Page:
Vegetative morphology. Sheaths glabrous (usually) or glabrescent or with trichomes, conspicuous at the base of the plant, persisting for more than 1 year, remaining entire, not conspicuously splitting between the veins, open more than half their length (prophylls, 1–3 cm delicate, predominantly glabrous, inconspicuous among dense sheaths). Collars glabrous. Auricles represented by distinct, erect, swellings (small). Auricular cilia absent. Ligules 0.3–0.6 mm long, ciliate. Leaf blades (5–)8–25(–35) cm long (adjacent plants may have conspicuously long or short leaves), erect, stiffish. Adaxial blade surfaces with trichomes, abaxial blade surfaces glabrous (usually) or with trichomes (scaberulous or with long trichomes). Leaf blades flat or plicate (usually plicate, but often loosely rolled), 1–3 mm wide; 0.35–0.42–0.6 mm wide, 0.55–0.62–0.7 mm deep. Veins (4–)5(–6). Adaxial to abaxial sclerenchyma strands absent. Abaxial sclerenchyma well developed, in broad bands or continuous. Ribs 3–5. Uppermost culm leaf sheaths not inflated. Flag leaf blades (1.5–)3–7(–9.5) cm long. Culm nodes becoming exposed, 1–2; internodes glabrous, or scabrous-hirsute.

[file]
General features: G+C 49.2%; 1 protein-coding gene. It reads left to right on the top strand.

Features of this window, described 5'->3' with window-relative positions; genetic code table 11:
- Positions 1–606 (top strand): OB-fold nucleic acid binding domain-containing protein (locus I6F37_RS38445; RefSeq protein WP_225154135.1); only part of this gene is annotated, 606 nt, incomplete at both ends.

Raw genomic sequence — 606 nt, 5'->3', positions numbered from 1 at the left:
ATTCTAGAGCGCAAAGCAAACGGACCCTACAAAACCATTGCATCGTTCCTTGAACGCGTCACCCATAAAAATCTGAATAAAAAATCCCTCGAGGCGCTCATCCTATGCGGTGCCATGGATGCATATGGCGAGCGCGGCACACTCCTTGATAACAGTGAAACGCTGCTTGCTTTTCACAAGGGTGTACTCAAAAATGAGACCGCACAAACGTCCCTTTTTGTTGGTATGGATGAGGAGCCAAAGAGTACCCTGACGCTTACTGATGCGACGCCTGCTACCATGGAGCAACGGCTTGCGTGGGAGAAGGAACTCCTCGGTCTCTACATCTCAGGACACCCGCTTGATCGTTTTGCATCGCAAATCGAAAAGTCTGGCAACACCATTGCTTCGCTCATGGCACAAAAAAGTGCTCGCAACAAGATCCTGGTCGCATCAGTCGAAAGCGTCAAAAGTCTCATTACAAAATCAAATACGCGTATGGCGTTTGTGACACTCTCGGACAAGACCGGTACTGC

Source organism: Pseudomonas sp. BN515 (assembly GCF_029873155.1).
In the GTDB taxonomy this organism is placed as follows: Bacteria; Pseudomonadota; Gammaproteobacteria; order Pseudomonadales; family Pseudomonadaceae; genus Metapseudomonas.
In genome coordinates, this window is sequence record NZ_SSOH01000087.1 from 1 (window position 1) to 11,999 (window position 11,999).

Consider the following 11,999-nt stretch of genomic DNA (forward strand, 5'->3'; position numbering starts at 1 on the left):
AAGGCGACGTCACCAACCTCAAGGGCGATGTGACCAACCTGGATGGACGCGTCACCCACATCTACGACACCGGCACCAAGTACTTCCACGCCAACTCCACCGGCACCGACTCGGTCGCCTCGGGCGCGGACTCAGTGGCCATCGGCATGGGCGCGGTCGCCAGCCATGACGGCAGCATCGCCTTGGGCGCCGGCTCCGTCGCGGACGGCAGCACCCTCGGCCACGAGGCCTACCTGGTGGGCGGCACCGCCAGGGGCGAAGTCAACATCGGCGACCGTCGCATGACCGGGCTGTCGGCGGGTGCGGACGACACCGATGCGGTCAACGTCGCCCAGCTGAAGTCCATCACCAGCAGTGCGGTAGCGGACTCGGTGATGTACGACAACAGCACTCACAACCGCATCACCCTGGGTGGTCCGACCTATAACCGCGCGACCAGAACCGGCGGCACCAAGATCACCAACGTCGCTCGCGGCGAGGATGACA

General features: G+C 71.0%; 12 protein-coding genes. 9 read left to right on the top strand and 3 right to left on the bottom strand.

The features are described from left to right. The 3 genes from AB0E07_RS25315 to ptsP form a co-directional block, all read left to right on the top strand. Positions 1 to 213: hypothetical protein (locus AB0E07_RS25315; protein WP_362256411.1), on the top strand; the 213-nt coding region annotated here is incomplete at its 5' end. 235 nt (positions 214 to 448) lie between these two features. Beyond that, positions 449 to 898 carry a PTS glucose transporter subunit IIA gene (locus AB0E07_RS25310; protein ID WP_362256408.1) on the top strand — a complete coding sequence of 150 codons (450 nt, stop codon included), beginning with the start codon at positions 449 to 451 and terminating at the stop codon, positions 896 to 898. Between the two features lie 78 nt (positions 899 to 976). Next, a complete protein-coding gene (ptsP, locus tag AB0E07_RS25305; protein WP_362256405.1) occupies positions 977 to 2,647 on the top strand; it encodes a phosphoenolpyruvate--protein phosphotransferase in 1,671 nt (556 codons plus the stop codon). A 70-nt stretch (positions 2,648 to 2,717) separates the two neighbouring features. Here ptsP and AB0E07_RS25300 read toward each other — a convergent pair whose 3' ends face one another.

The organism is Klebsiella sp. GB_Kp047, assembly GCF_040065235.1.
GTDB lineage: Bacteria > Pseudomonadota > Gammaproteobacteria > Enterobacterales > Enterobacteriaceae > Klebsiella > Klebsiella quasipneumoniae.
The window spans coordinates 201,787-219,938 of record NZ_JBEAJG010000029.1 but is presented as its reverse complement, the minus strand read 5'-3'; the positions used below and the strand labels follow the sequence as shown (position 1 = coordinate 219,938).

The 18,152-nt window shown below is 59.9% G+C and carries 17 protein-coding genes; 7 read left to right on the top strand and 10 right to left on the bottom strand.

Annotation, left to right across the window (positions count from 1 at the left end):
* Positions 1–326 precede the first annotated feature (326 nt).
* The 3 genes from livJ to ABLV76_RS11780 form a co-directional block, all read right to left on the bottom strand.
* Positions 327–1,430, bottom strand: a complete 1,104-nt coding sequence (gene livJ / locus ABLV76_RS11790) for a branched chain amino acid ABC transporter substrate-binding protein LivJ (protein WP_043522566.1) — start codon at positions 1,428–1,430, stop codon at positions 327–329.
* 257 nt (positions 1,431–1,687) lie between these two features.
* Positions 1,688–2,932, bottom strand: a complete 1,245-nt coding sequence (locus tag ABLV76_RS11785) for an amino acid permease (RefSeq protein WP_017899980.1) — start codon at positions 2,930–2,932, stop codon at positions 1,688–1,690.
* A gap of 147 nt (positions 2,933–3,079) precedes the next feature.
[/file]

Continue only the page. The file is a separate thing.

Floral morphology. Inflorescence (5–)7–12(–20) cm long. Inflorescence branches at the lowest node 1–2, appressed after anthesis (sometimes loosely so), (1.5–)3–7 cm long. Rachis angular in cross section, trichomes mainly on the ridges or trichomes over the entire surface. Spikelets aggregated towards the ends of the branches; (1–)3–7 on the longest branches; (5.8–)7.5–17(–19) mm long, (2.5–)3–6 mm wide. Proliferating spikelets absent (usually; a specimen which developed inflorescenses with proliferating spikelets, is a plant of F. idahoensis collected in Southeastern Alberta and grown outside at the Agriculture Canada, Central Experimental Farm, Ottawa. CAN 520008). Florets (2–)3–7(–9). Glumes unequal, glabrous or with trichomes, vestiture at the apex only (if trichomes are present), margins ciliate. First glume (2.5–)3–5(–6) mm long, veins 1–3. Second glume shorter than the first lemma, (3–)4–8 mm long, veins 3–4. Rachilla internodes antrorsely scabrous (or sparsely antrorsely scabrous, rachilla joints usually visible, and often conspicuously zig-zag). Lemma callus not elongated. Lemma (5–)6–8(–10) mm long, nerveless in dorsal view or sometimes with only the centre vein distinct, with trichomes, trichomes on the upper portion only; apex entire. Lemma awn 1–6(–7) mm long. Palea (5–)6–8(–9) mm long, distinctly pubescent between the keels. Lodicules with marginal teeth, glabrous, 0.9–1.1 mm long. Anthers (2.5–)3.2–4(–4.5) mm long. Ovary apex glabrous. Caryopsis 4–4.5 mm long.